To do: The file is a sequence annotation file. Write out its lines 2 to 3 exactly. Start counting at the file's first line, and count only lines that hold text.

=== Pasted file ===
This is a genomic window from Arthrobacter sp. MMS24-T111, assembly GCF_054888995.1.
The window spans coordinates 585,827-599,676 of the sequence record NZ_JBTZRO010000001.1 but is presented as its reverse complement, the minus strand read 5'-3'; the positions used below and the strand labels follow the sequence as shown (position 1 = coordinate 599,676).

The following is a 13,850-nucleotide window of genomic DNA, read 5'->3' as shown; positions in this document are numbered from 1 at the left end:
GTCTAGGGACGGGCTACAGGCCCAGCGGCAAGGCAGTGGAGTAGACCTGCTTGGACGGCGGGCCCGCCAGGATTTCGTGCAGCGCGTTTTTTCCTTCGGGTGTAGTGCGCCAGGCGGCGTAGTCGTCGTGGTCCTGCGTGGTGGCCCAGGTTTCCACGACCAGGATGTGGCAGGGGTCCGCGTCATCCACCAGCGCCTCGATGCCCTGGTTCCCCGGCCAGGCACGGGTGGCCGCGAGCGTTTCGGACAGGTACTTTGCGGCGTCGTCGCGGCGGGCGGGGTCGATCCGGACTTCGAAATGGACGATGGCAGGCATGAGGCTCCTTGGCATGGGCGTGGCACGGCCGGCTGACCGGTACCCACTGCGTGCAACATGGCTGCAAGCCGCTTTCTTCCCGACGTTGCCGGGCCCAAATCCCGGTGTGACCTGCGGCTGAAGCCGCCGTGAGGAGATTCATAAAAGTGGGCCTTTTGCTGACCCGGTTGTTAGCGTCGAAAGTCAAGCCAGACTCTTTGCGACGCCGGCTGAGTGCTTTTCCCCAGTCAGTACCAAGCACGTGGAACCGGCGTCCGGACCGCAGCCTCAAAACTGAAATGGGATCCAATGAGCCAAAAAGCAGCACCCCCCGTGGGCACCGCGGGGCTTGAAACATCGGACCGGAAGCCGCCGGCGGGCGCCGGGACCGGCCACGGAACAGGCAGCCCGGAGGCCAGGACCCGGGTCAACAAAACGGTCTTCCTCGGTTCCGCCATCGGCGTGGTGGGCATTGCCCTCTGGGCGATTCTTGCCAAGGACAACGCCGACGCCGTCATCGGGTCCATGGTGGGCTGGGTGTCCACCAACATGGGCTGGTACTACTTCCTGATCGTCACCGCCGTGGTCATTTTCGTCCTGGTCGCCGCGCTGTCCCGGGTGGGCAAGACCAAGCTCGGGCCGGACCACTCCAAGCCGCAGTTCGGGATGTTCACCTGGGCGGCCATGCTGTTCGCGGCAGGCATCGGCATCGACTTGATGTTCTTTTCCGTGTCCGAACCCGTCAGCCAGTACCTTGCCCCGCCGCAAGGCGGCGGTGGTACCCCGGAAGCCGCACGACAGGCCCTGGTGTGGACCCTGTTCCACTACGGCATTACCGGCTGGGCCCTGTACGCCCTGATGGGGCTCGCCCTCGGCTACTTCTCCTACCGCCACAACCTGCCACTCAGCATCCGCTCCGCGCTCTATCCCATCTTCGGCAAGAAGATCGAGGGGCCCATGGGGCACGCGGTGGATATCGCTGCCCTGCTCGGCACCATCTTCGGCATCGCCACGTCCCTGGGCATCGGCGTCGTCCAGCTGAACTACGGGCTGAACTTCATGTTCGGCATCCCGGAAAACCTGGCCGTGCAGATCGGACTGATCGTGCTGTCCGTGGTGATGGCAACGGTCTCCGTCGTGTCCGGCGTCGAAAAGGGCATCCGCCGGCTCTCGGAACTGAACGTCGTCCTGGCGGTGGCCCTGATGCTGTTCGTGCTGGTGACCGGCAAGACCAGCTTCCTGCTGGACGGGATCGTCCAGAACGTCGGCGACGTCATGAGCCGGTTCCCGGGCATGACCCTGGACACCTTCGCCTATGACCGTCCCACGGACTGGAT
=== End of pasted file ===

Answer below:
The window spans coordinates 585,827-599,676 of the sequence record NZ_JBTZRO010000001.1 but is presented as its reverse complement, the minus strand read 5'-3'; the positions used below and the strand labels follow the sequence as shown (position 1 = coordinate 599,676).

The following is a 13,850-nucleotide window of genomic DNA, read 5'->3' as shown; positions in this document are numbered from 1 at the left end: